OPINION: Barack Obama and Theo Spierings, at first glance, don't appear to have much in common other than being tall, foreign and handsomely paid.
Obama is regarded as one of the great leaders and orators of his generation. Spierings could hardly be accused of that. We barely hear from him. Although privately said to be a good bloke, publically, Charisma and Theo only appear in the same sentence when we're talking about Mark Todd's horse and New Zealand's highest paid chief executive.
While I'm a paid-up member of the Obama fan club, I've been a bit lapse in paying my Spierings sub in recent times. Yet both Barack and Theo have been in the news recently, for the wrong reasons.
Spierings is known as the eight million dollar man, but even by his lofty level of recompense ($22,740 per day), he was dwarfed by Obama's rumoured $500,000 pay packet for a patsy Q&A with Sam Neill that lasted all of 75 minutes.
Both men arrived on our shores with big reputations and both have disappointed, especially if you're to believe Mike Hosking in the case of Obama. There seemed to be a general consensus the 44th POTUS's presentation was low key, bordering on low energy. He certainly dropped a clanger when he called his sponsoring bank WestBank. Another sponsor, Air New Zealand, fared little better with Shane Jones stealing its oxygen, proving Winston's not the only NZ First party-pooper in the one man party.
Last week on my radio show (I'm the poor man's rural Hosking on Newstalk ZB) I floated the idea of the sort of replacement needed for the retiring Theo. The recipient of this ear-bashing was no less than Professor Keith Woodford from Lincoln University, one of New Zealand's leading agribusiness academics. He didn't disagree with my populist proposal.
My reckoning is Fonterra needs an Obama-esque type leader, the sort of chief executive who can get a nation excited by the good corporate deeds of our biggest company.
John Key once famously said, "where Fonterra goes, New Zealand goes". I'm not sure Jacinda would entirely agree and you could bet your best M bovis-free Friesian Winston wouldn't, but it's difficult to understate the importance of Fonterra to the New Zealand economy.
With that in mind I suggested to Prof Woodford that Fonterra needs someone of the ilk of former Air New Zealand chief executive Rob Fyfe to run the cutter. He has a great business background, he's a charismatic leader not afraid to muck in and get his hands dirty on the factory floor with the workers and, most importantly, he's a Kiwi.
In fairness to Theo, some good stuff has happened under his watch. Fonterra helped finance its farmers through the torturous two years of the biggest dairy downturn in recent memory. Milk for Schools is a magnificent example of good corporate citizenship. Fonterra has also made major advances in protecting, preserving and even enhancing the environment, although the latter is still very much a work in progress.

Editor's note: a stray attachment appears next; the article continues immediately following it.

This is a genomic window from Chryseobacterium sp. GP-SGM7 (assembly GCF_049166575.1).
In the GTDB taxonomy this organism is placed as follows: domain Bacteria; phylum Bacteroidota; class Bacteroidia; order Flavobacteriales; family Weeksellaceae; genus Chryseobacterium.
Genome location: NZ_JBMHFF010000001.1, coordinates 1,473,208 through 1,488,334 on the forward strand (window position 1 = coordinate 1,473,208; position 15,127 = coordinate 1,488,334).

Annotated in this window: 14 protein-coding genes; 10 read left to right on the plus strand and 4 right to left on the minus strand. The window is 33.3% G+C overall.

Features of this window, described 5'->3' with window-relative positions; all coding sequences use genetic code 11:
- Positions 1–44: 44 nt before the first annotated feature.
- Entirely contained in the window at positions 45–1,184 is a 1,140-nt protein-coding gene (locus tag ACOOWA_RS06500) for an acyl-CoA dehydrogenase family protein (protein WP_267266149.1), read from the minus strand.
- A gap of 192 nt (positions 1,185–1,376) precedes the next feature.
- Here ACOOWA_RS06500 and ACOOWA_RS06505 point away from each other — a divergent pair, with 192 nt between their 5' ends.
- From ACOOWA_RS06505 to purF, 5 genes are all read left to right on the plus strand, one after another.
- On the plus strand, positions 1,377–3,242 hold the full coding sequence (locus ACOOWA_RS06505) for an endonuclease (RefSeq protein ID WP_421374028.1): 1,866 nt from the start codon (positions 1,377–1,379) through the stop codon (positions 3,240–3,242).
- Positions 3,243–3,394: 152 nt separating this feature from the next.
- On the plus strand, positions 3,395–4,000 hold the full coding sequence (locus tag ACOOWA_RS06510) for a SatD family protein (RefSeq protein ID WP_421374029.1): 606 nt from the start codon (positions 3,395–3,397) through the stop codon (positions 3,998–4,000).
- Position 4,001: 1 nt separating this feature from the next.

Ultimately though, Spierings failed because he failed in China, our most important market. As my fellow columnist and stable mate Alan Emerson so eloquently put it, Beingmate is a dog, a $750 million dog, with the fleas thrown in for nothing. Throw in the botulism botch-up and the associated $183 million Danone payment and you have a dog's breakfast.
Scapegoat or not for bad board decisions, Theo has also failed to excite and inspire us. And he's also failed to front up on occasions, too often leaving the heavy PR lifting to his chairman John Wilson.
As a (these days former) Fonterra shareholder I never bought in to the argument we needed to pay a king's ransom to an international chief executive just because Fonterra is an international company. There was an element of the Emperor's New Clothes about Theo's, and his predecessor Andrew Ferrier's, pay packet. If we're not paying an arm and a leg to some foreign genius then they can't be any good (it's worth noting Obama's pay as Commander in Chief was a relatively paltry $US400,000 pa).
Haven't we got Kiwis running A2 Milk, Synlait, Open Country Dairy and Tatua? They seem to be doing an OK job for their shareholders for a considerably more modest pay packet.
So Fonterra farmer shareholders have ended up paying a man $8 million to preside over a $348 million loss. Go figure? Not bad money if you can get it.
Rob Fyfe, your country needs you.
Jamie Mackay is the host of The Country which airs on Newstalk ZB and Radio Sport, 12-1pm, weekdays.